When I start a new project, I want to capitalize on that energy by going full force. Dream big! Sky’s the limit! You can do anything you set your mind to!
But the problem with me and big goals is that I often don't reach them. Things get hard, or messy, or confusing. I start looking at what other people are doing, and then my project starts looking meager. My sprint slows to a jog, then an amble, and then I stop.
Every time I quit, my confidence shrinks a little. I start saying to myself, I screwed up again. I can’t do this. I should just go back to cooking and cleaning.
Recently I set a different goal: I committed to write a 10-minute micro-memoir 5 days a week for a month. The goal seems almost laughable, and yet it’s working. It's been 13 weekdays, and I've written 32 pieces.
Small goals are hard to fail at. One success, even if small, generates a little more self-confidence. Baby steps lead to more baby steps.
Darien Gee, who introduced me to this system for writing micro-prose, emphasized keeping the steps small, even when things are going well. So for this project, I made sure I only wrote or revised in 10-minute stints.
Containers keep progress clear and measurable. Otherwise, the work spills out and begins to feel overwhelming. Without a time limit, I would spend more time writing some days and less time other days. It would be hard to understand whether I was succeeding or not.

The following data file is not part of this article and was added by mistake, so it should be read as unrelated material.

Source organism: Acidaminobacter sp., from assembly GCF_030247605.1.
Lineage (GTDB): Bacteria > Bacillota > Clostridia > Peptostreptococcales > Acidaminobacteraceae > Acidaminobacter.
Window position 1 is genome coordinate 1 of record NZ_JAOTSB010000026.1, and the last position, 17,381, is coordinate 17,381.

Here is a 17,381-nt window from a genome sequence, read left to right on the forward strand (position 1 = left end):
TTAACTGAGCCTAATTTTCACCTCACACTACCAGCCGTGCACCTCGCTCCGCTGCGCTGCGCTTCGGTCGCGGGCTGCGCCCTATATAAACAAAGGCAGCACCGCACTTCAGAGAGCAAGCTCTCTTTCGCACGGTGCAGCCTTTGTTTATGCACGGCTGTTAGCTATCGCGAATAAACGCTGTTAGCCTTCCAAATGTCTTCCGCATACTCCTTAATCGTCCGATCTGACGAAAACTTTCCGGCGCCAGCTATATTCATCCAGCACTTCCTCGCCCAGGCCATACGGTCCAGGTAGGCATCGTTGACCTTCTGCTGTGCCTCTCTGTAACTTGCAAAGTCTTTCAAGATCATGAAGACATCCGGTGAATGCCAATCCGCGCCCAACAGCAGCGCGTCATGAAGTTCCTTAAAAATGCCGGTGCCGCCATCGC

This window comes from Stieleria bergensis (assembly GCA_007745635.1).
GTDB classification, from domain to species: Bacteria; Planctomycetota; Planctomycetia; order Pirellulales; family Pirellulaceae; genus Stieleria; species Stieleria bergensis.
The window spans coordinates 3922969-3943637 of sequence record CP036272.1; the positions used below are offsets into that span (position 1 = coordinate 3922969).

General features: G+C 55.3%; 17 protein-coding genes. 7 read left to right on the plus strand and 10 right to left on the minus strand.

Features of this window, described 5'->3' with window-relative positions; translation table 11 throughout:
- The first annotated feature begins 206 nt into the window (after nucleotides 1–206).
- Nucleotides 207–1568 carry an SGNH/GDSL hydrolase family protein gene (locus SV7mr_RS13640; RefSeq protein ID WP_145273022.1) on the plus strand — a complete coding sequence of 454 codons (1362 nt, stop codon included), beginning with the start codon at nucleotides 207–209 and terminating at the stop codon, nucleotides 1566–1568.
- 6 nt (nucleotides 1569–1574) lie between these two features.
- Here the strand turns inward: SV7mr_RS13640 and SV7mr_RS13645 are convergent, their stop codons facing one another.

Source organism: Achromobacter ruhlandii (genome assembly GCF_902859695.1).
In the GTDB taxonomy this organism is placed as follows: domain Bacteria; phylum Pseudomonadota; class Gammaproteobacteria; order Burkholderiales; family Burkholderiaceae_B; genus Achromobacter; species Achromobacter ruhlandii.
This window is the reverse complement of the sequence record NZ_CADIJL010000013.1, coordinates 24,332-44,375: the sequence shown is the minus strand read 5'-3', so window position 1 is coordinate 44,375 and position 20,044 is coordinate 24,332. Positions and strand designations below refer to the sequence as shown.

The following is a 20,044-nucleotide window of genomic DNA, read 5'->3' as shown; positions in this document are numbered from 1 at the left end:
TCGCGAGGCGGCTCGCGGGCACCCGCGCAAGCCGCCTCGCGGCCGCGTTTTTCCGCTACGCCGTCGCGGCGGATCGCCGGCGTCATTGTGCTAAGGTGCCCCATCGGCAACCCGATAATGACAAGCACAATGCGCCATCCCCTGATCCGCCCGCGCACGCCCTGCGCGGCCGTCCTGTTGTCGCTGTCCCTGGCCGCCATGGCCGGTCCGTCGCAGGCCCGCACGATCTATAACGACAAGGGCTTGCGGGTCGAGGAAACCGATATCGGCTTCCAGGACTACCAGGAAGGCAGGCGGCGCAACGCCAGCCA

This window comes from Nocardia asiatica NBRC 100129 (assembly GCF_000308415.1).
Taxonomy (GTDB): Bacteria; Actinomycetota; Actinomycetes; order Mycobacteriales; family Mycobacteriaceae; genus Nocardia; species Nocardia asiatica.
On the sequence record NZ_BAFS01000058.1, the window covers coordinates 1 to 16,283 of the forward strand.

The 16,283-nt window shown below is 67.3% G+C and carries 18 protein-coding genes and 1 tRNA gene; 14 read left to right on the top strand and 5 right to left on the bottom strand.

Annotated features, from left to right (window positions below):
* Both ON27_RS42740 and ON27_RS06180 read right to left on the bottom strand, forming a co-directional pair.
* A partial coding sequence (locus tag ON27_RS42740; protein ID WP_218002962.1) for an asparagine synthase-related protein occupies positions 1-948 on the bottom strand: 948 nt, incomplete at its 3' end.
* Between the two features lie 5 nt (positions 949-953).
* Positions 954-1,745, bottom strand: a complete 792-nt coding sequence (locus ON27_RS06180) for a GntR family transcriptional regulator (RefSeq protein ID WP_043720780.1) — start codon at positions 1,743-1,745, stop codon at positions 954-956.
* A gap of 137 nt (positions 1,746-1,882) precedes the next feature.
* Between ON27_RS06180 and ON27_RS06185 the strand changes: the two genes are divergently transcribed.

But 10 minutes? Really? I mean, isn’t that an embarrassingly low bar to set for oneself?
The thing is, most of the time 10 minutes is easy to achieve. In fact, the reason I’ve exceeded my minimum goal is that I often have more time to write, so I’ll re-start the timer for 10 minutes and write or revise another micro-memoir.
But there are other days when writing for 10 minutes is a challenge. I almost missed a few days when a childhood friend was in town. But because my goal was only 10 minutes (not 30 or 60), I was able to eke it out, even when life was super full.
When I succeed at goals, even if they’re small, I feel good about myself. And feeling good about myself gives me energy to keep going.
Little steps seem like slow progress, but like the turtle who takes on the seemingly impossible task of racing the hare, you can make it there if you just keep going, tiny step by tiny step.